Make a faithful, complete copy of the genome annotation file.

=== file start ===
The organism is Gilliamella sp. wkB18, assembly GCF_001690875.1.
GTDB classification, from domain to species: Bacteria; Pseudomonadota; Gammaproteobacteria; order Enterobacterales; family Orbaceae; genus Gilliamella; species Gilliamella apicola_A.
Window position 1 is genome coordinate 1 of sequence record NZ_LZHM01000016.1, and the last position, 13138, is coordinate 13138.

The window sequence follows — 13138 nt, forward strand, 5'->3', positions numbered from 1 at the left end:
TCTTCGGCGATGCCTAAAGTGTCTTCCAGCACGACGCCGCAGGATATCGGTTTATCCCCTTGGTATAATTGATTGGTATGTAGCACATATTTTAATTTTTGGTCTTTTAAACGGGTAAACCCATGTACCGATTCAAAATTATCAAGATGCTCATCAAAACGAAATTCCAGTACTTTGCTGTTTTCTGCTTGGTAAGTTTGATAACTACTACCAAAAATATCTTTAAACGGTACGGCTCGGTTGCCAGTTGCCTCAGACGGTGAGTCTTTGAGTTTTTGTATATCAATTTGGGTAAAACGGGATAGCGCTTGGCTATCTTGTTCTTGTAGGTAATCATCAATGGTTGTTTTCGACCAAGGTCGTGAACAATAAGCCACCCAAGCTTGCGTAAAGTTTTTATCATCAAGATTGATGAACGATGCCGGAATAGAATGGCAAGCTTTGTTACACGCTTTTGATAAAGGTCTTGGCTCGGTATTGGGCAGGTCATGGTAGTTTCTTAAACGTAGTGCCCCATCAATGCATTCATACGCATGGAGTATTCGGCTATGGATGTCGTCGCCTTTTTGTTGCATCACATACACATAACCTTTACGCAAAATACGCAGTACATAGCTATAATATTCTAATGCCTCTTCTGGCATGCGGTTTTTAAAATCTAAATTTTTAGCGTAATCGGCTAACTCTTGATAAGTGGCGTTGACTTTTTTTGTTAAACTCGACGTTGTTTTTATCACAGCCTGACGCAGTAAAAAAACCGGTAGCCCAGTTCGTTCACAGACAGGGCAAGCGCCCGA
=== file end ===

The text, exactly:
The organism is Gilliamella sp. wkB18, assembly GCF_001690875.1.
GTDB classification, from domain to species: Bacteria; Pseudomonadota; Gammaproteobacteria; order Enterobacterales; family Orbaceae; genus Gilliamella; species Gilliamella apicola_A.
Window position 1 is genome coordinate 1 of sequence record NZ_LZHM01000016.1, and the last position, 13138, is coordinate 13138.

The window sequence follows — 13138 nt, forward strand, 5'->3', positions numbered from 1 at the left end:
TCTTCGGCGATGCCTAAAGTGTCTTCCAGCACGACGCCGCAGGATATCGGTTTATCCCCTTGGTATAATTGATTGGTATGTAGCACATATTTTAATTTTTGGTCTTTTAAACGGGTAAACCCATGTACCGATTCAAAATTATCAAGATGCTCATCAAAACGAAATTCCAGTACTTTGCTGTTTTCTGCTTGGTAAGTTTGATAACTACTACCAAAAATATCTTTAAACGGTACGGCTCGGTTGCCAGTTGCCTCAGACGGTGAGTCTTTGAGTTTTTGTATATCAATTTGGGTAAAACGGGATAGCGCTTGGCTATCTTGTTCTTGTAGGTAATCATCAATGGTTGTTTTCGACCAAGGTCGTGAACAATAAGCCACCCAAGCTTGCGTAAAGTTTTTATCATCAAGATTGATGAACGATGCCGGAATAGAATGGCAAGCTTTGTTACACGCTTTTGATAAAGGTCTTGGCTCGGTATTGGGCAGGTCATGGTAGTTTCTTAAACGTAGTGCCCCATCAATGCATTCATACGCATGGAGTATTCGGCTATGGATGTCGTCGCCTTTTTGTTGCATCACATACACATAACCTTTACGCAAAATACGCAGTACATAGCTATAATATTCTAATGCCTCTTCTGGCATGCGGTTTTTAAAATCTAAATTTTTAGCGTAATCGGCTAACTCTTGATAAGTGGCGTTGACTTTTTTTGTTAAACTCGACGTTGTTTTTATCACAGCCTGACGCAGTAAAAAAACCGGTAGCCCAGTTCGTTCACAGACAGGGCAAGCGCCCGA